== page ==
Depression among couples in the United States in the context of intimate partner violence

Patrice A C Vaeth, Suhasini Ramisetty-Mikler, Raul Caetano

Research output: Contribution to journalArticlepeer-review

34 Scopus citations


This paper examines the relationship between intimate partner violence and depression. A multicluster random household sample of U.S. couples was interviewed as part of a five-year national longitudinal study (response rate = 72%). Depression was assessed with the CES-D. The multivariate analyses for men showed that the odds of depression did not vary significantly by type of male-to-female (MF) or female-to-male (FM) aggression. Men who engaged in infrequent binge drinking, compared to those who never binged, were less likely to be depressed, as were men with greater collective efficacy. For women, the multivariate analysis, showed that FM aggression (psychological: minor and severe, and physical) was associated with a greater likelihood of depression. Exposure to parental violence was also associated with depression. Women may experience depression as the result of psychological and physical aggression even if they are the perpetrators of such aggression.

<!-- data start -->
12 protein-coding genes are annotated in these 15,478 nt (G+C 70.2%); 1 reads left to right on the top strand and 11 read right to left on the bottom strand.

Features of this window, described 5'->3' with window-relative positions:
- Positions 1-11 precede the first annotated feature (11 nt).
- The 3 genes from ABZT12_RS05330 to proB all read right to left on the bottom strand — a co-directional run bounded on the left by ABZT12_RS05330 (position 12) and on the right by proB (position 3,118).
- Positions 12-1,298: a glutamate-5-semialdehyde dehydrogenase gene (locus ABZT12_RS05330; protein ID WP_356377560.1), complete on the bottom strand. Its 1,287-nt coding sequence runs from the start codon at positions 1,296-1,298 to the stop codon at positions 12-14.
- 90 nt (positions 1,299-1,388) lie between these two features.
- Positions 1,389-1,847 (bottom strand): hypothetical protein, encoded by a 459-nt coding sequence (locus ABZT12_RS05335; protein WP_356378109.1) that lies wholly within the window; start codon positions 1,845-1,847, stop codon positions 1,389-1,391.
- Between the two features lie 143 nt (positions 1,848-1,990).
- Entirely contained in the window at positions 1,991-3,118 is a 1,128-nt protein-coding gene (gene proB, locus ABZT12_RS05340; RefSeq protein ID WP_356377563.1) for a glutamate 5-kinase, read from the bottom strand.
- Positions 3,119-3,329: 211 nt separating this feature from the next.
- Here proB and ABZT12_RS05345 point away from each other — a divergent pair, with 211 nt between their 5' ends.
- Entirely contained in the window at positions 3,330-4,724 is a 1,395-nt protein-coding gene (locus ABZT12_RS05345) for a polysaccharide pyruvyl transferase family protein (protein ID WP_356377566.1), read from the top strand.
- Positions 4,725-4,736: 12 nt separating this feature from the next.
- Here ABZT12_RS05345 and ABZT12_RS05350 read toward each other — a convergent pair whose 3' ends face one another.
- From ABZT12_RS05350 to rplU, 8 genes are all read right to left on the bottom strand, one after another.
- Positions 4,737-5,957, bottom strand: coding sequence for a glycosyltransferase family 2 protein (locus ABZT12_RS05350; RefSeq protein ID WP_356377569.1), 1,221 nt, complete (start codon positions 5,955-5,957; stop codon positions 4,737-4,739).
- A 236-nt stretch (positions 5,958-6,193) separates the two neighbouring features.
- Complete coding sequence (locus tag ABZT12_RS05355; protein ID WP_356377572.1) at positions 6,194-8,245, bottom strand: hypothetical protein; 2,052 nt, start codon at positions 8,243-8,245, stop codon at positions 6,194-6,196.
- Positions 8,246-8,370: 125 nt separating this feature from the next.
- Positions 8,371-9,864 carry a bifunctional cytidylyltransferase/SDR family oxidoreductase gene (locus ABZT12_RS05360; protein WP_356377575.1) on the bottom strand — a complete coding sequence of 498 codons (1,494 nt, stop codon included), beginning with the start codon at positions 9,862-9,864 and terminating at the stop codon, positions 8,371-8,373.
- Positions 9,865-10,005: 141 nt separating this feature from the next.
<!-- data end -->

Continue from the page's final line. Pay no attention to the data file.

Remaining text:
Original languageEnglish (US)
Pages (from-to)771-790
Number of pages20
JournalJournal of Interpersonal Violence
Issue number5
StatePublished - May 2010


  • Depression
  • Intimate partner violence

ASJC Scopus subject areas

  • Clinical Psychology
  • Applied Psychology


Dive into the research topics of 'Depression among couples in the United States in the context of intimate partner violence'. Together they form a unique fingerprint.

Cite this